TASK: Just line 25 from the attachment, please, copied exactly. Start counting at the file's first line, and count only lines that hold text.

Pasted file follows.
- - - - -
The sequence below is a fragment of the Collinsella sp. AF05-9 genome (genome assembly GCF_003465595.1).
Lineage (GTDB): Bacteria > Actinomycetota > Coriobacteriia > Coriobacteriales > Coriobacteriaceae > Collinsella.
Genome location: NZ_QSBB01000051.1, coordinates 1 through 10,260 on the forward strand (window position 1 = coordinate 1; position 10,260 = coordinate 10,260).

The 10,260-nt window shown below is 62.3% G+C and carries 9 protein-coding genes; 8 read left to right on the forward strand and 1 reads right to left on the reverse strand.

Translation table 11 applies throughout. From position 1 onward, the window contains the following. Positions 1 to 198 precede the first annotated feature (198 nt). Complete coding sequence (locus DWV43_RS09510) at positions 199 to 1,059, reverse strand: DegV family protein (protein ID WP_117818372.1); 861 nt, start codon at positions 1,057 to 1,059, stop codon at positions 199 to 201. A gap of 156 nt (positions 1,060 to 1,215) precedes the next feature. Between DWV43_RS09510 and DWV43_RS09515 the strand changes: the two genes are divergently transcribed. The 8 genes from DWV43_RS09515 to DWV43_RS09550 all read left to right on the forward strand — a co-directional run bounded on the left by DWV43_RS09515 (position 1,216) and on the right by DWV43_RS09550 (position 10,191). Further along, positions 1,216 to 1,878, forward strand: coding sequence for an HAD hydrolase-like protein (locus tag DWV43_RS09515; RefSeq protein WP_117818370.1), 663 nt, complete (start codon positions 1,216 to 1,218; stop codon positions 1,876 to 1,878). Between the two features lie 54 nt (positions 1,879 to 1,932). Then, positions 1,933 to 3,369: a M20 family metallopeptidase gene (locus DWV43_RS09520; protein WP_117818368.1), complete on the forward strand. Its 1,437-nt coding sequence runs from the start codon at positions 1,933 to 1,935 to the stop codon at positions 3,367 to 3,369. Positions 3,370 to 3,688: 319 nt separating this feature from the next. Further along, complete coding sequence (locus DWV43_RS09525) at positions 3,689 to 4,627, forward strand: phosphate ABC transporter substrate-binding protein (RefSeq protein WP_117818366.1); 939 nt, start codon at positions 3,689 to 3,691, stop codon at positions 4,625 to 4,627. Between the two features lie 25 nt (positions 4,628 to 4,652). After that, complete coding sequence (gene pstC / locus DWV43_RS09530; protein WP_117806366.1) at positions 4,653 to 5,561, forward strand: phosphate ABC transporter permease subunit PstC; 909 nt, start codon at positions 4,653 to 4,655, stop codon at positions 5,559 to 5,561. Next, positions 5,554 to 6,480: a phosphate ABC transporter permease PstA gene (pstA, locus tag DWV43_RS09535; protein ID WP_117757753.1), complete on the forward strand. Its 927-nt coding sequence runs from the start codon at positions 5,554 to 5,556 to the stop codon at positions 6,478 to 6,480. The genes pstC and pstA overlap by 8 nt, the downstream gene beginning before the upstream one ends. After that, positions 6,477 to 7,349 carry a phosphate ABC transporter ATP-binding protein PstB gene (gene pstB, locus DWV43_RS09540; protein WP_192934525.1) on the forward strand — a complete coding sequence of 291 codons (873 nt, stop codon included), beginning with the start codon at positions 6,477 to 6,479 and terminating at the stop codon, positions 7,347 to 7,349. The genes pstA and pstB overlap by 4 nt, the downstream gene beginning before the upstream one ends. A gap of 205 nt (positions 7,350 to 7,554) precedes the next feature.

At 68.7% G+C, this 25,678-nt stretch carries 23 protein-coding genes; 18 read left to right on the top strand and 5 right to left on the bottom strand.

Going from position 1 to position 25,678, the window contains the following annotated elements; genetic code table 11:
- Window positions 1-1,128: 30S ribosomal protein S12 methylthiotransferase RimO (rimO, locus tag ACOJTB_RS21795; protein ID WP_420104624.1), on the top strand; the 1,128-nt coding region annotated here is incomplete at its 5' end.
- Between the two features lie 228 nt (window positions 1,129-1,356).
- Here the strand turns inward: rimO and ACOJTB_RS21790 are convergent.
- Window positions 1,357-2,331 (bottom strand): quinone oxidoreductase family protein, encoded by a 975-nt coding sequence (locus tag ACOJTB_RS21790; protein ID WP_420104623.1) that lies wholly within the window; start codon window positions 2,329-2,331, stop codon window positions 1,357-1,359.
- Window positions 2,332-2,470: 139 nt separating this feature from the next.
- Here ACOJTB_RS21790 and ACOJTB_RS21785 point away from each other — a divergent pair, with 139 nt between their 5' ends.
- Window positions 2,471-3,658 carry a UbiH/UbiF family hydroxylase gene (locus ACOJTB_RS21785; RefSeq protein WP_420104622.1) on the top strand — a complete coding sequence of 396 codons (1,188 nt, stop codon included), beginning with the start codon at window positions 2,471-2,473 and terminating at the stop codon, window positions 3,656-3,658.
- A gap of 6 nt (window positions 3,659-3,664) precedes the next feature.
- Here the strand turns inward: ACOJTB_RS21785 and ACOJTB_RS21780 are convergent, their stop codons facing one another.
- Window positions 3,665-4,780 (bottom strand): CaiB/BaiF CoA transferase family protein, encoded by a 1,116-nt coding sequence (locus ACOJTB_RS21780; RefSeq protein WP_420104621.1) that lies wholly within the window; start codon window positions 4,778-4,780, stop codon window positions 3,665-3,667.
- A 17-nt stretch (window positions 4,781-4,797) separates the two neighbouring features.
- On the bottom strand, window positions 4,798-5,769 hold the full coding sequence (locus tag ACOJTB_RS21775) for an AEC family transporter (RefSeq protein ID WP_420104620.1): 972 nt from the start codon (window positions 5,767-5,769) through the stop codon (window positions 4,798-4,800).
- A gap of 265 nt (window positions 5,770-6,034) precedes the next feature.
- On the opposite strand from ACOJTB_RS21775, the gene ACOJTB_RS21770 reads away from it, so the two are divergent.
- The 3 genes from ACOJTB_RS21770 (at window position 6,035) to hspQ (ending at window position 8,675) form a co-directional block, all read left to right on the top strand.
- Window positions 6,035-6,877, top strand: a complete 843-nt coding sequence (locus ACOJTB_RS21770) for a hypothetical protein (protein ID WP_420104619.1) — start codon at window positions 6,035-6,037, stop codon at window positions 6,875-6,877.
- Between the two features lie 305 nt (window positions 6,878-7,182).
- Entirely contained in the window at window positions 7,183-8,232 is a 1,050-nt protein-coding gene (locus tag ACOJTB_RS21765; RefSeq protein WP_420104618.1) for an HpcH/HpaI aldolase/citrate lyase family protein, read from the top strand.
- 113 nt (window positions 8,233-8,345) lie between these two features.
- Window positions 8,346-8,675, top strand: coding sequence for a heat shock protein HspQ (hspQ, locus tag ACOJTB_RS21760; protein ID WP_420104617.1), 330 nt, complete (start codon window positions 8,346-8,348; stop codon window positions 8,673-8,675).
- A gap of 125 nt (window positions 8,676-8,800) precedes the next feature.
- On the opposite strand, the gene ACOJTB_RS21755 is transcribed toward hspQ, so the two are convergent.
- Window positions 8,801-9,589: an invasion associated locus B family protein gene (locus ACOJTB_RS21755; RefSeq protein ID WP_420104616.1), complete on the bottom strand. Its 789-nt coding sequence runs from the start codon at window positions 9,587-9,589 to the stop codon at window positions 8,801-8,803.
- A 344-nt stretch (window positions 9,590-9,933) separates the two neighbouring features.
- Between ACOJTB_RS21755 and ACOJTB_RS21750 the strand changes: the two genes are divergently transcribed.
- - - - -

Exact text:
- Entirely contained in the window at window positions 7,183-8,232 is a 1,050-nt protein-coding gene (locus tag ACOJTB_RS21765; RefSeq protein WP_420104618.1) for an HpcH/HpaI aldolase/citrate lyase family protein, read from the top strand.